Robber Roy King loses his wife, Alicia, to revolutionary Montero. Despite their rivalry they collaborate in an attempt to rob the Mexican government of one million dollars.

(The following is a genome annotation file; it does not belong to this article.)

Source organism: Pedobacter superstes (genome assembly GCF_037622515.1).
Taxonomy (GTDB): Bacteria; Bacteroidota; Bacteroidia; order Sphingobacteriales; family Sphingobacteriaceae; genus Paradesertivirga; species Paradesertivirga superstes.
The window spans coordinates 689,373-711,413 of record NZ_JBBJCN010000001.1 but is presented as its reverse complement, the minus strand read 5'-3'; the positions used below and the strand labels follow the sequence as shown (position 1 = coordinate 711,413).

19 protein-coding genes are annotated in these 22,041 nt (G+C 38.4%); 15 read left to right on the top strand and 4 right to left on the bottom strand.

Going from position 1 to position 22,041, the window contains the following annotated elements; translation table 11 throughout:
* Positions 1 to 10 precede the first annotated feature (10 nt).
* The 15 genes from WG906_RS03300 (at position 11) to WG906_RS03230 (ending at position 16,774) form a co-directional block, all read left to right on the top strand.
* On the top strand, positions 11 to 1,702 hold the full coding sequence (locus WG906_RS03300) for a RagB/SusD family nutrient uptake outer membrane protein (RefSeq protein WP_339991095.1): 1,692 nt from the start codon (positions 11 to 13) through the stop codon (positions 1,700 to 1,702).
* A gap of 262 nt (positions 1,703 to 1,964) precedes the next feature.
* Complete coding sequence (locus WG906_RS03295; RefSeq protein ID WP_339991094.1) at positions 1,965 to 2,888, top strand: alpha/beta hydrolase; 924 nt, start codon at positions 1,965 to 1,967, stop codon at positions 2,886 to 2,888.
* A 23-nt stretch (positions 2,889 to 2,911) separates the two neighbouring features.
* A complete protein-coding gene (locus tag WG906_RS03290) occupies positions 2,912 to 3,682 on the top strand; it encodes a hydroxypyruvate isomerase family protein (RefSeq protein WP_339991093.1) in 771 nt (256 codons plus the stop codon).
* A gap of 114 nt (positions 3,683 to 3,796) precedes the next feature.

When I saw the billings for this, I admit that it piqued my interest. Who'd ever have pitched the epitome of style that is James Mason into a western with Lee Van Cleef? Well, Gene Martin did - and he made a mess of the whole thing. Mason actually features quite sparingly as "Montero", the gent who has pinched "Alicia" (Gina Lollobrigida) from her train-robbing husband "King" (Lee Van Cleef). Not only did she abandon him, but she managed to get him sectioned at the same time for being mad, and she absconded with all his loot. Anyway, he escapes and they rendezvous some years later on a river boat where she outlines a cunning plan to rob the Mexican government of $1m in gold. Philip Yordan wrote the screenplay, but perhaps he was only engaged for a few days because what we have is really a poorly scripted, stylised, collection of almost slapstick "comedy" scenes as they firstly destroy an arsenal and set about obtaining their treasure. Lollobrigida is the star here, she has her tongue firmly in her cheek and really does rescue this from the comedic doldrums to which it is heading. There are a few other fun scenes - turning an old Model T-type car into an armoured car by nailing planks of wood to, for instance; and they are undoubtedly aided by the Mexican troops who couldn't hit a barn door with a Howitzer at ten paces. It's colourful and it doesn't hang about - and the ending is little bit apt, but the film itself is all over the shop and struggles to engage above the puerile.